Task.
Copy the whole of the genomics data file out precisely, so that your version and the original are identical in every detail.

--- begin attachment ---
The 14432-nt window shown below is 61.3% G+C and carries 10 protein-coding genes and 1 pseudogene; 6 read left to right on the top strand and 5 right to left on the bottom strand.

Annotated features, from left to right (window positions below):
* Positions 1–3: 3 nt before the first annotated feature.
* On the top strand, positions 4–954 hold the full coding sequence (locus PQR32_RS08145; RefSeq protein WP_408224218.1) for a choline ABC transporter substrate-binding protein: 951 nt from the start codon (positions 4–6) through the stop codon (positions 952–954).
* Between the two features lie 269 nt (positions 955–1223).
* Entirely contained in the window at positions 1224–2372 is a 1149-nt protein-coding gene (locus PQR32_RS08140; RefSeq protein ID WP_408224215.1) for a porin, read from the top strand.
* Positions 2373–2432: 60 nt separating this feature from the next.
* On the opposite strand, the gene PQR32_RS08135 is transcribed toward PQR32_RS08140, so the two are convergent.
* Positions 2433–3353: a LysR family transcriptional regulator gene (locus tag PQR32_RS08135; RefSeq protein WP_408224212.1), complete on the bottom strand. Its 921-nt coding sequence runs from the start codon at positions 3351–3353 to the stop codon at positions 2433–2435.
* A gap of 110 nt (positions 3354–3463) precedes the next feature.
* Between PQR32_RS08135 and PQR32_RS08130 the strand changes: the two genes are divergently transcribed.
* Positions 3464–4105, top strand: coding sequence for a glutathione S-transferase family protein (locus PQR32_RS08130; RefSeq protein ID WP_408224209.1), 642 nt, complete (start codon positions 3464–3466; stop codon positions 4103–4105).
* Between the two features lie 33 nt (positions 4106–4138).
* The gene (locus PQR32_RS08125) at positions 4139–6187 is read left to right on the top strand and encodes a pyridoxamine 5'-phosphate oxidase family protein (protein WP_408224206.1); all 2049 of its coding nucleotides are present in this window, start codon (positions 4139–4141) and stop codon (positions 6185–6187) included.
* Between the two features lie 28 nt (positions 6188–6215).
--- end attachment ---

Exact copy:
The 14432-nt window shown below is 61.3% G+C and carries 10 protein-coding genes and 1 pseudogene; 6 read left to right on the top strand and 5 right to left on the bottom strand.

Annotated features, from left to right (window positions below):
* Positions 1–3: 3 nt before the first annotated feature.
* On the top strand, positions 4–954 hold the full coding sequence (locus PQR32_RS08145; RefSeq protein WP_408224218.1) for a choline ABC transporter substrate-binding protein: 951 nt from the start codon (positions 4–6) through the stop codon (positions 952–954).
* Between the two features lie 269 nt (positions 955–1223).
* Entirely contained in the window at positions 1224–2372 is a 1149-nt protein-coding gene (locus PQR32_RS08140; RefSeq protein ID WP_408224215.1) for a porin, read from the top strand.
* Positions 2373–2432: 60 nt separating this feature from the next.
* On the opposite strand, the gene PQR32_RS08135 is transcribed toward PQR32_RS08140, so the two are convergent.
* Positions 2433–3353: a LysR family transcriptional regulator gene (locus tag PQR32_RS08135; RefSeq protein WP_408224212.1), complete on the bottom strand. Its 921-nt coding sequence runs from the start codon at positions 3351–3353 to the stop codon at positions 2433–2435.
* A gap of 110 nt (positions 3354–3463) precedes the next feature.
* Between PQR32_RS08135 and PQR32_RS08130 the strand changes: the two genes are divergently transcribed.
* Positions 3464–4105, top strand: coding sequence for a glutathione S-transferase family protein (locus PQR32_RS08130; RefSeq protein ID WP_408224209.1), 642 nt, complete (start codon positions 3464–3466; stop codon positions 4103–4105).
* Between the two features lie 33 nt (positions 4106–4138).
* The gene (locus PQR32_RS08125) at positions 4139–6187 is read left to right on the top strand and encodes a pyridoxamine 5'-phosphate oxidase family protein (protein WP_408224206.1); all 2049 of its coding nucleotides are present in this window, start codon (positions 4139–4141) and stop codon (positions 6185–6187) included.
* Between the two features lie 28 nt (positions 6188–6215).